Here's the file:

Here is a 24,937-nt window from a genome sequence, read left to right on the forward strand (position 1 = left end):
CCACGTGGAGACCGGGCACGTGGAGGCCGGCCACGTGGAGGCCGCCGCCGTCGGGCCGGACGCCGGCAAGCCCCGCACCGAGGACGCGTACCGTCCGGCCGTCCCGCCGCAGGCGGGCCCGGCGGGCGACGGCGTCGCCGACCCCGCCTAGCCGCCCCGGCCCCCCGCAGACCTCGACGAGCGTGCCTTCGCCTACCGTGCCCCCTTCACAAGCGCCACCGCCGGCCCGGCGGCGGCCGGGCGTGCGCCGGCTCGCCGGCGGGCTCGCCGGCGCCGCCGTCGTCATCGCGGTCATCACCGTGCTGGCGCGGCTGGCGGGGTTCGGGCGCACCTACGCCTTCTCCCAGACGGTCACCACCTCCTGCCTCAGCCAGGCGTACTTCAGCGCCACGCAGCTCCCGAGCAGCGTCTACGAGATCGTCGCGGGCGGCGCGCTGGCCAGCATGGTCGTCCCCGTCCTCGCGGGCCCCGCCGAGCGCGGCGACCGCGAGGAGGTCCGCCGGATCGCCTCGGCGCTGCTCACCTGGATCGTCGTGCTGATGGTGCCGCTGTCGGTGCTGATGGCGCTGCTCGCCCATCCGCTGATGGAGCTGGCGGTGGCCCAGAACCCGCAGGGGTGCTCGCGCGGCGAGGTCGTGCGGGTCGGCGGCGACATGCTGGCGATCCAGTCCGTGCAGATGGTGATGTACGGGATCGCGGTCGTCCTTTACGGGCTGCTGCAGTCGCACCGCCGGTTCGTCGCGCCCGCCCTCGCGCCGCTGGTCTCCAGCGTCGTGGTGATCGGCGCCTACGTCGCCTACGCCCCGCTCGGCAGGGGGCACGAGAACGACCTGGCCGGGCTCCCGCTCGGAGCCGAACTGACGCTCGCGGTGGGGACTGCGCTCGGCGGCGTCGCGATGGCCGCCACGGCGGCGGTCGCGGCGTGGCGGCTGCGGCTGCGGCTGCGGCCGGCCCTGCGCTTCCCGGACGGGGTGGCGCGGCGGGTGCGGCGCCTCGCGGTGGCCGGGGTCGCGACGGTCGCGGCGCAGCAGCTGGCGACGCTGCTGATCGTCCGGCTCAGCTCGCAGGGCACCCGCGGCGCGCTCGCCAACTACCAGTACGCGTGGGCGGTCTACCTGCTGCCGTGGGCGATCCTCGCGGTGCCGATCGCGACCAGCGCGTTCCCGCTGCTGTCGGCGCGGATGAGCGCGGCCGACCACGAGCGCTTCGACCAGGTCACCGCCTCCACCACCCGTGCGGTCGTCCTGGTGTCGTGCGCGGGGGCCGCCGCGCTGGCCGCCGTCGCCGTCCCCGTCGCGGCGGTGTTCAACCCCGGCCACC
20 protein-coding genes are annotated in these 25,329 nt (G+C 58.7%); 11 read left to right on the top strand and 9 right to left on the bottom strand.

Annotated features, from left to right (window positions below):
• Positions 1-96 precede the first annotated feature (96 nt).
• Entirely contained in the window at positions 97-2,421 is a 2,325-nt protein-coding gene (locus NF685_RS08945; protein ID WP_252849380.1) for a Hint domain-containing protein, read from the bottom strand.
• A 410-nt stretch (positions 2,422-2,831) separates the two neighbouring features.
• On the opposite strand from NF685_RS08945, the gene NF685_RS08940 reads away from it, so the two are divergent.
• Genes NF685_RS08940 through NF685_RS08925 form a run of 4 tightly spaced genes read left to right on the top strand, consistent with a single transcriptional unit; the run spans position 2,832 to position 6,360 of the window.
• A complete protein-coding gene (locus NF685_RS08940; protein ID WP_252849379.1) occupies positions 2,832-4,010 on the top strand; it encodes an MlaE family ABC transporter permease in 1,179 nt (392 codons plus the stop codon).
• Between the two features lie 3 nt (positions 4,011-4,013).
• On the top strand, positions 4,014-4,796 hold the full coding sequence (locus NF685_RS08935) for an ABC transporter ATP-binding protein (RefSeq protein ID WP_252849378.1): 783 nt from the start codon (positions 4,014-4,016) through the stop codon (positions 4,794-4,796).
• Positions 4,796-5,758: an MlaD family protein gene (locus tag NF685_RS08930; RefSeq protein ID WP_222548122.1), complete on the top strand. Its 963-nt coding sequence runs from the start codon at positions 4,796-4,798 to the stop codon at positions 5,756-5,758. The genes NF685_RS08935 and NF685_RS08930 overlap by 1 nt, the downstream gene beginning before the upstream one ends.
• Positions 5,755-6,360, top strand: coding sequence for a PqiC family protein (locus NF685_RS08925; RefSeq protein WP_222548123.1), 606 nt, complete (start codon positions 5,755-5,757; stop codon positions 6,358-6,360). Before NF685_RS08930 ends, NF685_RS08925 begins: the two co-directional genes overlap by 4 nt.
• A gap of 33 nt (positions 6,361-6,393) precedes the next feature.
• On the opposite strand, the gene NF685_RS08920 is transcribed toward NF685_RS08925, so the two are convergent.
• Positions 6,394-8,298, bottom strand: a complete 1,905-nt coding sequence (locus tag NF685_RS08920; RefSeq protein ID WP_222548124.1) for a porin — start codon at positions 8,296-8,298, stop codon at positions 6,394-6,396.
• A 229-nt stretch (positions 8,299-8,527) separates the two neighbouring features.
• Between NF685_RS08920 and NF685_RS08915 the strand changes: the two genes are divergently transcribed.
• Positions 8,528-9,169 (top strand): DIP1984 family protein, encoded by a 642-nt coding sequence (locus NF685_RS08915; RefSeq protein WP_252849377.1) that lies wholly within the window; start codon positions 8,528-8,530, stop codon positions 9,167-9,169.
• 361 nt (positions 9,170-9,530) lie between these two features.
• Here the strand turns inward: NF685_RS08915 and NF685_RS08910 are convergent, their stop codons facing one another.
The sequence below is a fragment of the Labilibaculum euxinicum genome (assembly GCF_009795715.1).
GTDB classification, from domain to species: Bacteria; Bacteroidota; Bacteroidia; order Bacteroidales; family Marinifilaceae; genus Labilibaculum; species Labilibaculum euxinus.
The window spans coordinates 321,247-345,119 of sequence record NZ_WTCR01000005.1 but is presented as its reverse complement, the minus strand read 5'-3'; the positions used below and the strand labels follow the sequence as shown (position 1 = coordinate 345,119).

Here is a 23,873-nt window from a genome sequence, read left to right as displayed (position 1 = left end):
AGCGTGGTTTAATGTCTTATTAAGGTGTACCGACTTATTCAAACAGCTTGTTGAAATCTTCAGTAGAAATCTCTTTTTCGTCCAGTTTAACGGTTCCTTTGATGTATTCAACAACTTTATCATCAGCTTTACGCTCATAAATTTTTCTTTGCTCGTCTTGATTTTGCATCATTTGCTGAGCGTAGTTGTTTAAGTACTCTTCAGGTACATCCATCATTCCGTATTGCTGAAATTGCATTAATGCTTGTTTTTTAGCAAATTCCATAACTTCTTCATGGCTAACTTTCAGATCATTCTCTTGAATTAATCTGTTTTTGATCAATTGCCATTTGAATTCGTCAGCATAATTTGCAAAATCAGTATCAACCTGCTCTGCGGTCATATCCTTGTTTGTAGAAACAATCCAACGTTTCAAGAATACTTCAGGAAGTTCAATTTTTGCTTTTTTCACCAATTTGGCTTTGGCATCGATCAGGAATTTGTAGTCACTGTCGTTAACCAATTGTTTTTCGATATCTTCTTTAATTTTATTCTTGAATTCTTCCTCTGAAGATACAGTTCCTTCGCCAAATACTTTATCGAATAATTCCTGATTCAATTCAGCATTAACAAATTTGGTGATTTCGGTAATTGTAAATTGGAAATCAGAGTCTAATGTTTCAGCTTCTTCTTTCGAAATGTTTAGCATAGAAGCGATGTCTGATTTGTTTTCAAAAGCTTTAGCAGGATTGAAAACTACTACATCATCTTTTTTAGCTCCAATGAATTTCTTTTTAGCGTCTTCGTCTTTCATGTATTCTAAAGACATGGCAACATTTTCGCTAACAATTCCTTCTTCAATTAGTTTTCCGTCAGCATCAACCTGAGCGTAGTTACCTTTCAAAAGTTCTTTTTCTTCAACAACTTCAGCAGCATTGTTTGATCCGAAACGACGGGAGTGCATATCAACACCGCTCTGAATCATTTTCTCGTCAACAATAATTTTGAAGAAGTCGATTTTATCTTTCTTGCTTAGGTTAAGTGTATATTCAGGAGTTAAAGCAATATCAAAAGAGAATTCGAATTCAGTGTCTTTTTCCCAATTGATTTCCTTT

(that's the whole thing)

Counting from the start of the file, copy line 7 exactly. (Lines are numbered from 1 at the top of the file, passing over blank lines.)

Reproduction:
• A 410-nt stretch (positions 2,422-2,831) separates the two neighbouring features.